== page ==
By: Will Burchfield
Never has the trade deadline been more significant for the Tigers. An era hangs in the balance.
Either the organization will initiate a substantial rebuild or double down on its aging core.
How the team proceeds is entirely up to the players.
But even if the Tigers thrust themselves into contention in the coming months, GM Al Avila might not be inclined to acquire reinforcements.
"It's not as easy as saying you're buyers or sellers because, really, you gotta understand one thing. Where our payroll is at for the competitive balance tax right now, this season we're going to be second-time offenders. Certainly you don't wanna be a three-time offender because the consequences are really crippling to a ball club, so that's also a factor that you have to add in to being a buyer," Avila told the Jamie and Stoney Show on 97.1 The Ticket.
MLB's competitive balance tax, commonly known as the luxury tax, assesses heavy penalties against teams that exceed a predetermined payroll threshold three seasons in a row. The Tigers, who exceeded the threshold in 2016 and are set to do so again in 2017, would face a 50 percent tax on all overages if they exceed the $197 million threshold in 2018.
The team's current payroll is just above $200 million. If it exceeds the 2018 threshold by $40 million or more, the Tigers, on top of incurring a massive luxury tax, would have their highest pick in that year's entry draft moved back 10 places (unless the picks falls in the top six, in which case their second-highest pick would be moved back 10 places.)
"How do you maneuver around those situations?" Avila said.
In short, the Tigers really can't afford to take on more payroll. So if the trade deadline arrives and the team appears, say, a starting pitcher away from serious contention, don't expect Avila to plug that hole at the cost of the bottom line. These are new times.
The luxury tax threatens to handcuff the Tigers in free agency too. They certainly won't be in position to acquire any stars, but will they be able to retain their own? In regard to J.D. Martinez, probably not.
The slugging right fielder is due a substantial raise on his $11.75 million salary, somewhere in the realm of $20 to $25 million per year. That sounds like a prohibitive cost for the now frugal-minded Tigers. Sure, they'll receive some financial relief with the (likely) departure of Francisco Rodriguez and the (likely) buyout of Anibal Sanchez, but those savings will be partly negated by raises dolled out to the team's arbitration-eligible players.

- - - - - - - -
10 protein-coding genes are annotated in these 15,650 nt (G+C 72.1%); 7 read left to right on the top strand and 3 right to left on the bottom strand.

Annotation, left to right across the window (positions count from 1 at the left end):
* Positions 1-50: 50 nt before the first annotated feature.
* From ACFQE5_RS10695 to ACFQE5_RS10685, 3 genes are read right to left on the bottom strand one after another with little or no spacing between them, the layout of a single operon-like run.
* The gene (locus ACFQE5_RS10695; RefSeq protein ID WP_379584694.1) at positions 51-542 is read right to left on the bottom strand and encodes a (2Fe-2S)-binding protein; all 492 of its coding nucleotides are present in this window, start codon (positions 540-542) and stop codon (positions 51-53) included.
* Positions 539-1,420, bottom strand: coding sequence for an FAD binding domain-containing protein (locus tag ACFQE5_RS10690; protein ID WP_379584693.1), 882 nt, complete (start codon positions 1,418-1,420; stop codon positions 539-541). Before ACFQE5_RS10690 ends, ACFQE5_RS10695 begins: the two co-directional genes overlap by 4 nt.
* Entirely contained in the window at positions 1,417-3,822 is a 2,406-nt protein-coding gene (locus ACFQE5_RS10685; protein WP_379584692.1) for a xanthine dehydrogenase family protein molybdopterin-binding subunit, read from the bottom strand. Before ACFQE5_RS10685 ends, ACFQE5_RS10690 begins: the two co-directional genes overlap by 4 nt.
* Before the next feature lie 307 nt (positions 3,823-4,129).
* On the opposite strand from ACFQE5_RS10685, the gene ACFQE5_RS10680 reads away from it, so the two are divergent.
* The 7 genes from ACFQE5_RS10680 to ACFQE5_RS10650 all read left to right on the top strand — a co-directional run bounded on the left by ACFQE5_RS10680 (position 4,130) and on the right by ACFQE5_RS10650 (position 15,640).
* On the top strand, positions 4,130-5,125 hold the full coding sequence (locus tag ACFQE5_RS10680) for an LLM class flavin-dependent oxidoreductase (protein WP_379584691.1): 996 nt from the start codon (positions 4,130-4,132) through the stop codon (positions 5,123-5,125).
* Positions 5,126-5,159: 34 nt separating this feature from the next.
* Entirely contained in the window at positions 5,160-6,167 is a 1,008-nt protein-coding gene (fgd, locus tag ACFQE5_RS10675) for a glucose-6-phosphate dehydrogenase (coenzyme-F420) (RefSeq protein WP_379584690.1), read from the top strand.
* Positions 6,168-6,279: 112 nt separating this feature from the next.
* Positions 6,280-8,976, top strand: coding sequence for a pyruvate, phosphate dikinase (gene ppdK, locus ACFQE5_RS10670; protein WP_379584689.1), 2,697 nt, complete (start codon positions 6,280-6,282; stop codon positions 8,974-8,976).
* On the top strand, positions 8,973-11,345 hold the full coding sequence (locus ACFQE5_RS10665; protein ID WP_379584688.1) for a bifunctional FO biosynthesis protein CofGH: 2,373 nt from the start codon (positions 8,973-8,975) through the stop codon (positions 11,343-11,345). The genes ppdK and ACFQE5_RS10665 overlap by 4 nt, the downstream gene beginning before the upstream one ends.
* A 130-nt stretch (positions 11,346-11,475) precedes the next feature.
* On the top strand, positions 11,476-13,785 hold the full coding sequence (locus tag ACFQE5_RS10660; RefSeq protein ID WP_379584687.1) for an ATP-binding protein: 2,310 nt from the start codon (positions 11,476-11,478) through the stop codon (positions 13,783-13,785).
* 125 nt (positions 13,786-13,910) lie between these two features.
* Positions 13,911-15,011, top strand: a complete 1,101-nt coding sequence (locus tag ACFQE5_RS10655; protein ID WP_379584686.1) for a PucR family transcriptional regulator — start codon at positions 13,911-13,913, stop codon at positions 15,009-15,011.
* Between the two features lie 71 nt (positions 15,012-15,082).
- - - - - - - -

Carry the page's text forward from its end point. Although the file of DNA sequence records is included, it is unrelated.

Unless Martinez agrees to a serious hometown discount, it's hard to imagine the Tigers fitting him into their budget next year and beyond.
Which brings us back to the trade deadline. Does Martinez stay or go? The Tigers' position in the standings will help clarify things, but even then Avila will have to weigh a number of factors in determining whether or not to stick with (and possibly augment) the team at hand.
"You've gotta be in a position where you feel your team is healthy enough or is going to be healthy enough for the rest of the season," he said. "Are at least three or maybe four of your pitchers really pitching well? Is your bullpen coming in and shutting guys down? Is your hitting good enough to win some ballgames?
"If your team is playing very well and you're relatively healthy or you're going to be healthy soon, those are factors that you weigh getting to the trade deadline. And at that point you have to make those tough decisions. But you have to feel good about it going forward. If that's not the case, you turn the corner."
The Tigers will have to turn that corner eventually. Their bloated payroll, and the penalties inherent within, may force them to do so sooner than they might like.
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